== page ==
Cigarettes? Recreational?

Nick Vu/New University

My grandfather died from lung cancer. The last thing he said in the hospital bed was, “Give me another cigarette.”

He was down to the last couple minutes of his lifetime, so my dad granted his wish. After all, what more could we do? His last moment was spent with his murderer – his addiction to nicotine.

My dad is around his mid-fifties. He started smoking when he was 13 years old. All the men in my Korean family smoke.

For them, it was a cultural gig. It was what they knew from growing up around my grandfather, likewise with my grandfather and his father. At the time, they weren’t aware of all the negative effects and the loved ones they would hurt.

As a young girl, I would constantly think of ways to get my dad to quit smoking. It was a progressive war. It started with me simply tossing out a couple of cigarettes from his pack.

Slowly, I would steal his pack of Marlboros and throw them away. When he realized it was me, my dad promised he would quit. He never kept his word. When I was about six, I even went so far as to swap out the actual cigarettes for fake rolled-up paper that imitated the looks of a cigarette.

The papers were notes from me, which would read, “Dear Dad, Please stop smoking because I love you. I don’t want you to die.”

To this day, my dad is still a smoker, but I won’t ever give up trying because it’s never too late to change.

Four hundred twenty-five cigarettes. That’s how much the average smoker inhales in one month. Healthy?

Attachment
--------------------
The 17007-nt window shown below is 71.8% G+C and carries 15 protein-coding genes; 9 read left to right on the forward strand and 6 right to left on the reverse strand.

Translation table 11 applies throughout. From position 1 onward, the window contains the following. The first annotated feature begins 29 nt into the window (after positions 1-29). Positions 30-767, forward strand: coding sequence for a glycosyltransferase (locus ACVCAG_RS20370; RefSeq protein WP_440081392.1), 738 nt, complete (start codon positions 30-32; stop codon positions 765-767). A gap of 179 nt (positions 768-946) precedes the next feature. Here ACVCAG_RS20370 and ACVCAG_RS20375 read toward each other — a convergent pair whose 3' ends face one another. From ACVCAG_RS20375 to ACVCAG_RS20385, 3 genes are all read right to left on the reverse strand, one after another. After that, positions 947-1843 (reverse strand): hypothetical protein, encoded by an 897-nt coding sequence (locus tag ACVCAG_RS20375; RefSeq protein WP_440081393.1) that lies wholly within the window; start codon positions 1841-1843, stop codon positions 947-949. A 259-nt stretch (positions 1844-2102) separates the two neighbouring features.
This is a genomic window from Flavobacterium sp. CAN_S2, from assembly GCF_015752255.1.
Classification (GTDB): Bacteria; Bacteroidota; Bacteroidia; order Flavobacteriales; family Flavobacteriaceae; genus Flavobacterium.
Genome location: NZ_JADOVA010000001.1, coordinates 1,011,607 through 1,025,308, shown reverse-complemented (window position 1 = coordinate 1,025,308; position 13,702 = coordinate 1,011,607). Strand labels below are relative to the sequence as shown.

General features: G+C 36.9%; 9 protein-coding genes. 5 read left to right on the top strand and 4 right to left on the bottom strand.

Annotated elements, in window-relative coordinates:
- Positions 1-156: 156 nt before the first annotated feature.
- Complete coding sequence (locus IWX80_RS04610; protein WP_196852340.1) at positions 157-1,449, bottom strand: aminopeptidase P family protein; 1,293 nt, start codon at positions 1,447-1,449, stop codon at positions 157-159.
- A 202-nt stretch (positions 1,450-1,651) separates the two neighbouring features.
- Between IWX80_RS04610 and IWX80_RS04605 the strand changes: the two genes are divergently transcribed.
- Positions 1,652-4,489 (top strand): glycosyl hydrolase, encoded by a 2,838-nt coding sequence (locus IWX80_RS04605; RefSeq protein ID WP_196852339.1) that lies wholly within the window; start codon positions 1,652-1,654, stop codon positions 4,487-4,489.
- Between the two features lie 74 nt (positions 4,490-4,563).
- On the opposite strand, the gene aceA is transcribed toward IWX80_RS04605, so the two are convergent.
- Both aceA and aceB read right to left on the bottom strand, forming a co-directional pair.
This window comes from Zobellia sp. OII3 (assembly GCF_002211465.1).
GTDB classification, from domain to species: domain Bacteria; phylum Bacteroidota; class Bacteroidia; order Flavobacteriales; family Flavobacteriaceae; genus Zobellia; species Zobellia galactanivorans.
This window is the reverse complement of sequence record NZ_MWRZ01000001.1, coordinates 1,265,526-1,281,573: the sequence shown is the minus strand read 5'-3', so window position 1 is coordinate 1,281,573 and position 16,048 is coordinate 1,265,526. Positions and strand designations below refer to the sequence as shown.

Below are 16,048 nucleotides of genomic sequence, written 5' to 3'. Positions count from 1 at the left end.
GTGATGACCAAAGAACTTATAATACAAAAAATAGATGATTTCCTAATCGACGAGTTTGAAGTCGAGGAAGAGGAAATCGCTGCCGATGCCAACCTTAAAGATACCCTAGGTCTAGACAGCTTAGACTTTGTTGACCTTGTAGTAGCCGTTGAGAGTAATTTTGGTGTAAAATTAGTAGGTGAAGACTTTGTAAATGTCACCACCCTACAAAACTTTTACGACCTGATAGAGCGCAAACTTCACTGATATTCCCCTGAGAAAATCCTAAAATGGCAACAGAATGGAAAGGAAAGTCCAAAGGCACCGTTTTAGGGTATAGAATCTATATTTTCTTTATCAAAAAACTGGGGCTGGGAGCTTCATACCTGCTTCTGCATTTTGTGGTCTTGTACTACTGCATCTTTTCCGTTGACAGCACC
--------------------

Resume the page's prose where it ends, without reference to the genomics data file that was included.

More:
I think not. $1,408 is how much the average smoker spends on cigarettes a year. (FYI, that’s equivalent to almost five months of rent for me!) Smoking enters the lives of people during different times for a variety of reasons.

Maybe you’re a social smoker. A social smoker simply goes with the flow. They may not buy their own packs, but they occasionally bum a cigarette from a friend.

Research from McGill University reveals, “Bumming only one smoke from a friend constricts arteries by 25% for at least 30 minutes, raising your risk for heart disease.”

Perhaps you consider yourself a stress smoker. You smoke because you feel that it relieves built-up feelings of anxiety running through your brain.

Let’s just blame it on our professors for assigning us those countless essays, endless readings and gruesome exams, or that girlfriend who dumped you the other day. Whatever the case may be, smoking doesn’t stop you from feeling bad.

The only thing it stops may be your heartbeat. When you’re stressed out, swap out the nicotine sticks for a jog around the block. Enjoy the fresh greens and the peaceful aura Irvine has to offer.

Go hang out with a friend (preferably a non-smoker!). Pick up a hobby. Do something that doesn’t drag you lower than you already feel during your stressed-out moments.

Many people smoke to lose weight, especially since summer is just around the corner and everyone’s hoping for that perfect beach body. They are known as weight-watcher smokers.

There’s no denying that smoking curbs the appetite, but trust me, you don’t want to die trying to be slimmer.

Picture this, you may be slimmer but you’re not going to look good with wrinkly skin, yellow teeth, bad breath and grey hair.

Trust me – those features are important as well. Commit to a healthy eating plan and regimen. Your lungs will improve and your will power will definitely become stronger, which means you can pretty much conquer anything you set your mind to.